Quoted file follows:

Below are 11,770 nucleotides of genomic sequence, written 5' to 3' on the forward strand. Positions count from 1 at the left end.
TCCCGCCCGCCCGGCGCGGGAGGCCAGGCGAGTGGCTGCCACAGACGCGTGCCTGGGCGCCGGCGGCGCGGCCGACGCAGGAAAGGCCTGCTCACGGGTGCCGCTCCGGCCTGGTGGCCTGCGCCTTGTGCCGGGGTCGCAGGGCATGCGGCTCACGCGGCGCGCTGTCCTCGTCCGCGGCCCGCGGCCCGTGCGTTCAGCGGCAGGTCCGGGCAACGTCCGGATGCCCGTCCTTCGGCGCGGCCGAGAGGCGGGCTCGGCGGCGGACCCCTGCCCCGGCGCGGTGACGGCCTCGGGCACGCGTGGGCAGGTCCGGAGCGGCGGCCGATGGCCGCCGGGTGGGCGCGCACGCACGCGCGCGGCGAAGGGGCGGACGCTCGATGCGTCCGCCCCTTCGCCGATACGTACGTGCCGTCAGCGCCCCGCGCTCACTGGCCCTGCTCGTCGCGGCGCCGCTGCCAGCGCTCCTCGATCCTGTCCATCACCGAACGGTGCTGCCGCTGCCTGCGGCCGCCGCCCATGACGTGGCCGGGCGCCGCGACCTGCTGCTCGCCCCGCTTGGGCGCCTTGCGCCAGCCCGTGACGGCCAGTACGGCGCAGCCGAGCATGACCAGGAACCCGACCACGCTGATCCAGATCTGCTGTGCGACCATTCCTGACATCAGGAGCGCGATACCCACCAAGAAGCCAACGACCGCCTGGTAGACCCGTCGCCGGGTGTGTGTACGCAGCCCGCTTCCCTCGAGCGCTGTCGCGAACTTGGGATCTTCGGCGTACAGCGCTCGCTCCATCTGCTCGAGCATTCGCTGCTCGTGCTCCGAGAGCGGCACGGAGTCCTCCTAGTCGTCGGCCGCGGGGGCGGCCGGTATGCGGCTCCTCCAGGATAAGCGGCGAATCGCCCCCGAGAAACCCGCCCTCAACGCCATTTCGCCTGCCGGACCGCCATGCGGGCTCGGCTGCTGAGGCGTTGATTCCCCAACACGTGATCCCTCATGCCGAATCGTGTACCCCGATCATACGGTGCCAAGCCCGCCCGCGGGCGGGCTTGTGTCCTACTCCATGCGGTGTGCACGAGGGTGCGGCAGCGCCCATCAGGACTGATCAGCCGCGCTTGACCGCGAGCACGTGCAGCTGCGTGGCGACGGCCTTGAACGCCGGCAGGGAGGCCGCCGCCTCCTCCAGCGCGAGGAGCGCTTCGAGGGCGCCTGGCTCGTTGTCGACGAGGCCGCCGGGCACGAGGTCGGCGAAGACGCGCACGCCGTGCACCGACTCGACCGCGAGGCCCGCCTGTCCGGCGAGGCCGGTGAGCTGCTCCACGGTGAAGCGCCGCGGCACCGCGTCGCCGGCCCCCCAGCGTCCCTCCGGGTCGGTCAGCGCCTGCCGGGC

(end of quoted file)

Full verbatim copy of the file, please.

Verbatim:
Below are 11,770 nucleotides of genomic sequence, written 5' to 3' on the forward strand. Positions count from 1 at the left end.
TCCCGCCCGCCCGGCGCGGGAGGCCAGGCGAGTGGCTGCCACAGACGCGTGCCTGGGCGCCGGCGGCGCGGCCGACGCAGGAAAGGCCTGCTCACGGGTGCCGCTCCGGCCTGGTGGCCTGCGCCTTGTGCCGGGGTCGCAGGGCATGCGGCTCACGCGGCGCGCTGTCCTCGTCCGCGGCCCGCGGCCCGTGCGTTCAGCGGCAGGTCCGGGCAACGTCCGGATGCCCGTCCTTCGGCGCGGCCGAGAGGCGGGCTCGGCGGCGGACCCCTGCCCCGGCGCGGTGACGGCCTCGGGCACGCGTGGGCAGGTCCGGAGCGGCGGCCGATGGCCGCCGGGTGGGCGCGCACGCACGCGCGCGGCGAAGGGGCGGACGCTCGATGCGTCCGCCCCTTCGCCGATACGTACGTGCCGTCAGCGCCCCGCGCTCACTGGCCCTGCTCGTCGCGGCGCCGCTGCCAGCGCTCCTCGATCCTGTCCATCACCGAACGGTGCTGCCGCTGCCTGCGGCCGCCGCCCATGACGTGGCCGGGCGCCGCGACCTGCTGCTCGCCCCGCTTGGGCGCCTTGCGCCAGCCCGTGACGGCCAGTACGGCGCAGCCGAGCATGACCAGGAACCCGACCACGCTGATCCAGATCTGCTGTGCGACCATTCCTGACATCAGGAGCGCGATACCCACCAAGAAGCCAACGACCGCCTGGTAGACCCGTCGCCGGGTGTGTGTACGCAGCCCGCTTCCCTCGAGCGCTGTCGCGAACTTGGGATCTTCGGCGTACAGCGCTCGCTCCATCTGCTCGAGCATTCGCTGCTCGTGCTCCGAGAGCGGCACGGAGTCCTCCTAGTCGTCGGCCGCGGGGGCGGCCGGTATGCGGCTCCTCCAGGATAAGCGGCGAATCGCCCCCGAGAAACCCGCCCTCAACGCCATTTCGCCTGCCGGACCGCCATGCGGGCTCGGCTGCTGAGGCGTTGATTCCCCAACACGTGATCCCTCATGCCGAATCGTGTACCCCGATCATACGGTGCCAAGCCCGCCCGCGGGCGGGCTTGTGTCCTACTCCATGCGGTGTGCACGAGGGTGCGGCAGCGCCCATCAGGACTGATCAGCCGCGCTTGACCGCGAGCACGTGCAGCTGCGTGGCGACGGCCTTGAACGCCGGCAGGGAGGCCGCCGCCTCCTCCAGCGCGAGGAGCGCTTCGAGGGCGCCTGGCTCGTTGTCGACGAGGCCGCCGGGCACGAGGTCGGCGAAGACGCGCACGCCGTGCACCGACTCGACCGCGAGGCCCGCCTGTCCGGCGAGGCCGGTGAGCTGCTCCACGGTGAAGCGCCGCGGCACCGCGTCGCCGGCCCCCCAGCGTCCCTCCGGGTCGGTCAGCGCCTGCCGGGC